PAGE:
Plant Love House is the newest Thai restaurant in a neighborhood where they seem to cropping up faster and more frequently than ever before.
The Thai name, according to at least one Yelp review, is something more overtly romantic, or even, dare I say, sexual. I’d noticed PLH a few weekends ago, while strolling the hood. It opened in the crooked narrow storefront, on Whitney Avenue, formerly occupied by the Himalayan joint and, before that, two hand-pulled noodle and dumpling places. On that day, there appeared to be more actual plants in the window. Today, there was only one, a large standing potted number just inside the doorway. On the door are written several house rules, printed in block letters right on the glass, all stuff about loving and living in peace and harmony with one another. Okay by me.
The limited menu is printed on paper, with specials written in funky lettering on a blackboard. They did a nice job of decorating the place, and creating a nice, open space for dining. I remember it was much more cramped when Lao Bei Feng occupied this spot. Now it’s downright airy, bright, even flowery.
When I walked in, at around 1pm yesterday, the staff of four women were eating their lunch, and I was the only customer. I ordered the Nom Tok noodle soup, printed in English as “Pork Blood noodle soup.” They offer a small bowl for five bucks ($4.95), but you can pay three dollars more for the bigger portion, as I did. I also opted for a small bowl of pork cracklings, which cost an additional two dollars.
I’ve had my share of nom tok noodles soup, at several venues, and a lot of it has been good, damn good even. Pye Boat Noodle and Zabb Elee come to mind as places that do this dish well. Plant Love House’s bowl, though, might be the best I’ve had yet. It certainly was the spiciest - no contest there. The broth’s heat, in addition to lip and tongue- searing, also cleared my sinuses. I dared not reach for the condiments rack, and that's a first. To be honest, the heat was a notch or two above my comfort zone. But the overall flavor balance – sour, sweet, a tad savory – in addition to the spice, truly won out. Rounding out the proceedings were, of course, thin rice noodles, slices of pork, especially flavorful pork meatballs and a crunchy, green leafy vegetable. Add in those pork cracklings, and you have a party going into the wee hours. Once they hit that broth, I could actually hear them popping. The first thought that came to my mind was rice krispies with milk added, but then, reminded of that firey heat, I couldn’t help but wonder if the cracklings weren’t crying for help.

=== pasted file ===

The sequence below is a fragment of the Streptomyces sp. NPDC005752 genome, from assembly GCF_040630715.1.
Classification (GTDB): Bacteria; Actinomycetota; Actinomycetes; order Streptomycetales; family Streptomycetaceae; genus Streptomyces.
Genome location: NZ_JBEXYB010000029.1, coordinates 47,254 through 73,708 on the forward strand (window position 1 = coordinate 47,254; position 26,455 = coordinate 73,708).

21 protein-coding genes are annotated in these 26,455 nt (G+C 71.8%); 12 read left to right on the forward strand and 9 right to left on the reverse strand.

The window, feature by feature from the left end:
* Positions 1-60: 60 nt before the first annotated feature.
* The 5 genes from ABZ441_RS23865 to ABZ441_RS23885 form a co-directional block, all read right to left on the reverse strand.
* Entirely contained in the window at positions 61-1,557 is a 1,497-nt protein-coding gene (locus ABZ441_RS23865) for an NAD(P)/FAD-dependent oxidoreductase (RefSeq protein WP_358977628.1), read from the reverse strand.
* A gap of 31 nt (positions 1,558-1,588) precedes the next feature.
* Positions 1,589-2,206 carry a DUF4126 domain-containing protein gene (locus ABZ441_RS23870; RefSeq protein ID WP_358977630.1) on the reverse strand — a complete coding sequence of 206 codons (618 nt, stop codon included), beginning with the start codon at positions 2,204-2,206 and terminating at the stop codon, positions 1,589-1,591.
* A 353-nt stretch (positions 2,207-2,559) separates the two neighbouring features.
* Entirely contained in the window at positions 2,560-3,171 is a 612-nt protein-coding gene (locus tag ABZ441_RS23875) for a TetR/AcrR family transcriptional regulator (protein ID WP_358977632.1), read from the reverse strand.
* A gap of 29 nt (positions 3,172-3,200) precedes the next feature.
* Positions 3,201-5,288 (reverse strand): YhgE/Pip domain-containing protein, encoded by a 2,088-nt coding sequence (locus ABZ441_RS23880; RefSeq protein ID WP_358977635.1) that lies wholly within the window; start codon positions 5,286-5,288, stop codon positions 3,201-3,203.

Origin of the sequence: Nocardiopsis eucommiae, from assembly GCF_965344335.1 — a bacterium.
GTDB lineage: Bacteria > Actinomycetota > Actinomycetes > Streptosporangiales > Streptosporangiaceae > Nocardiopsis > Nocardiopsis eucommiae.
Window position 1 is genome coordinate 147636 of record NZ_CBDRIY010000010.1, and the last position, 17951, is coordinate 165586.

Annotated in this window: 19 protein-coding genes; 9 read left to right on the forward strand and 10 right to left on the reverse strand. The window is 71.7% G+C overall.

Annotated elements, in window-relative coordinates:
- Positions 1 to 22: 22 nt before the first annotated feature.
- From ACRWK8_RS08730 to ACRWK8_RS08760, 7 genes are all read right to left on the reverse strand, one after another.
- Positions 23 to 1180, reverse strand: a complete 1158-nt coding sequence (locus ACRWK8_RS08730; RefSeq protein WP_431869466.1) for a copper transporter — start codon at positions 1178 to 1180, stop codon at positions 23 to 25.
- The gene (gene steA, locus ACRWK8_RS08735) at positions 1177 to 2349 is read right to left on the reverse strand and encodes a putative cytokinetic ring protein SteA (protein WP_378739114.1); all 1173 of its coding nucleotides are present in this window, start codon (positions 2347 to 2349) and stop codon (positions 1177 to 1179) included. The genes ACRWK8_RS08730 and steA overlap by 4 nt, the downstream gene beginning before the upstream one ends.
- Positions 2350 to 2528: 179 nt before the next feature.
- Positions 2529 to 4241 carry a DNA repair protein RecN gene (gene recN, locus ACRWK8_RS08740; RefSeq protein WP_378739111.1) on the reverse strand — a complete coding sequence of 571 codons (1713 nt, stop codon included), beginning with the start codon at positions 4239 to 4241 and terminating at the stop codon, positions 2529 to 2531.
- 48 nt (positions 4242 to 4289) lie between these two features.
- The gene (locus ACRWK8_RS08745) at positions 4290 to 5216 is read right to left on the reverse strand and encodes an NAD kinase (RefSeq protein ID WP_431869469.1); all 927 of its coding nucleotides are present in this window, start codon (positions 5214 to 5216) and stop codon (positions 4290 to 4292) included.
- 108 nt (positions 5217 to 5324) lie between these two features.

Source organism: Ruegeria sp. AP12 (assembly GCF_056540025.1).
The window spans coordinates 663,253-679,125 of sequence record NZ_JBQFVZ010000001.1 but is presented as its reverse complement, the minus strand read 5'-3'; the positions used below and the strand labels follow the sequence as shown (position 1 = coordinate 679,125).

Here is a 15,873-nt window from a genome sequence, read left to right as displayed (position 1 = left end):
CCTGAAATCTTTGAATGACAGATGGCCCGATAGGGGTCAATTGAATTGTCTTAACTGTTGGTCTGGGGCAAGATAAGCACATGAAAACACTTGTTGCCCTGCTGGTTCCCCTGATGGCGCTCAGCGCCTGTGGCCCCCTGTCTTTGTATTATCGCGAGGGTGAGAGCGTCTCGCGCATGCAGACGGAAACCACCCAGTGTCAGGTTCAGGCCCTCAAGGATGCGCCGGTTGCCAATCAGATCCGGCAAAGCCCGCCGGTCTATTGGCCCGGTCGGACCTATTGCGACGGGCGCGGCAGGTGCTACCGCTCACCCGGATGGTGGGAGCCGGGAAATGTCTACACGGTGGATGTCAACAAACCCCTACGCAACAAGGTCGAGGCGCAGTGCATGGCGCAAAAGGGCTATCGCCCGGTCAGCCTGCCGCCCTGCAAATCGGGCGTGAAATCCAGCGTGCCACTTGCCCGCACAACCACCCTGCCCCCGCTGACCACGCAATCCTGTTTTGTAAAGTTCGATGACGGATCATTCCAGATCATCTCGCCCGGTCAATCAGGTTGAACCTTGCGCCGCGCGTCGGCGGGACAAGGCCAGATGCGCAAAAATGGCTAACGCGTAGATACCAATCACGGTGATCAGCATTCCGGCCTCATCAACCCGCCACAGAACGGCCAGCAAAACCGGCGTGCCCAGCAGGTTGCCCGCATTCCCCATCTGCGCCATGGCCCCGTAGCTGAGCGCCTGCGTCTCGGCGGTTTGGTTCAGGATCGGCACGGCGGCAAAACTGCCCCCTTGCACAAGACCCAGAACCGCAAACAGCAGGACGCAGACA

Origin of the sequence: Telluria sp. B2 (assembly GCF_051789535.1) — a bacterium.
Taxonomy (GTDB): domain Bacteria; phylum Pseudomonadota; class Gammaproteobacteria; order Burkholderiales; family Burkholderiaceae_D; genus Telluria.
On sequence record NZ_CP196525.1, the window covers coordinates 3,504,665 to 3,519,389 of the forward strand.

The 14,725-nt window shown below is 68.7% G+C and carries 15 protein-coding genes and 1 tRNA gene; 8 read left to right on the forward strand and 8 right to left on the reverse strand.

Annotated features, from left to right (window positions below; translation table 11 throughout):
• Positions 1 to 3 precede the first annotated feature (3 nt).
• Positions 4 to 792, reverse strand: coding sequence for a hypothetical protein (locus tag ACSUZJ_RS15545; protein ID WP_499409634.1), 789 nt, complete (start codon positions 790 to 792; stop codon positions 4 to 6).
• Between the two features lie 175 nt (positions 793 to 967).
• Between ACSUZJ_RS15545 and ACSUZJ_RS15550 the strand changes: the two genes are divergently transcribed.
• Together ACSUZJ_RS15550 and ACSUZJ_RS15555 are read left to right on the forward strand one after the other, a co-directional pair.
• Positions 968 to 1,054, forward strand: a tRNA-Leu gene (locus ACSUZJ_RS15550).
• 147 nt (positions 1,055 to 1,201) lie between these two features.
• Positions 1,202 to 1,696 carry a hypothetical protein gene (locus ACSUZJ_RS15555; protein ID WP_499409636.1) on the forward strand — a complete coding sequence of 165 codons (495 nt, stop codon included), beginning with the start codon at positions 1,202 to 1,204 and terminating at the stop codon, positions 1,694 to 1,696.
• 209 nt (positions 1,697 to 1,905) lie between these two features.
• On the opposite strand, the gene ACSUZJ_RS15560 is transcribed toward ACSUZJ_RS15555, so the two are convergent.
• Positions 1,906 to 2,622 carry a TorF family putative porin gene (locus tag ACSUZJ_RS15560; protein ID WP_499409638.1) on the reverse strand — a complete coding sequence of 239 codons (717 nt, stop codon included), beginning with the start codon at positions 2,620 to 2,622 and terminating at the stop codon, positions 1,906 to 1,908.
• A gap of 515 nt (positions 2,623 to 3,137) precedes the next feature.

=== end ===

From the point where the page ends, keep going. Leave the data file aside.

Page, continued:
Overall, this is a first-rate noodles -in -soup dish, a terrific mix of full, balanced flavor and texture. The refreshing house-made longan juice cooled me down. Early Yelp reviews of this joint – there are about five right now – are positive; they talk as much or more about some of PLH’s dessert specials as they do about the main menu items.
Plant Love House has what I'd estimate to be about ten to fifteen menu items right now, centering on noodles and salads/yums. In keeping with a very positive and encouraging trend, they are emphasizing a few down-to-earth dishes over the types of mega-menus we've become accustomed to in more full-on restaurants. The chefs cook what they know, the staff is very nice and helpful, everybody's happy, and, needless to say, there's lots of love in the room.
I see myself returning here soon.
Credit where it's due. Joe D got here before me.
Here's his writeup:http://chopsticksandmarrow.com/2014/1...
As always, there's Yelp: http://www.yelp.com/biz/plant-love-ho...
Plant Love House
86-08 Whitney Ave
New York, NY 11373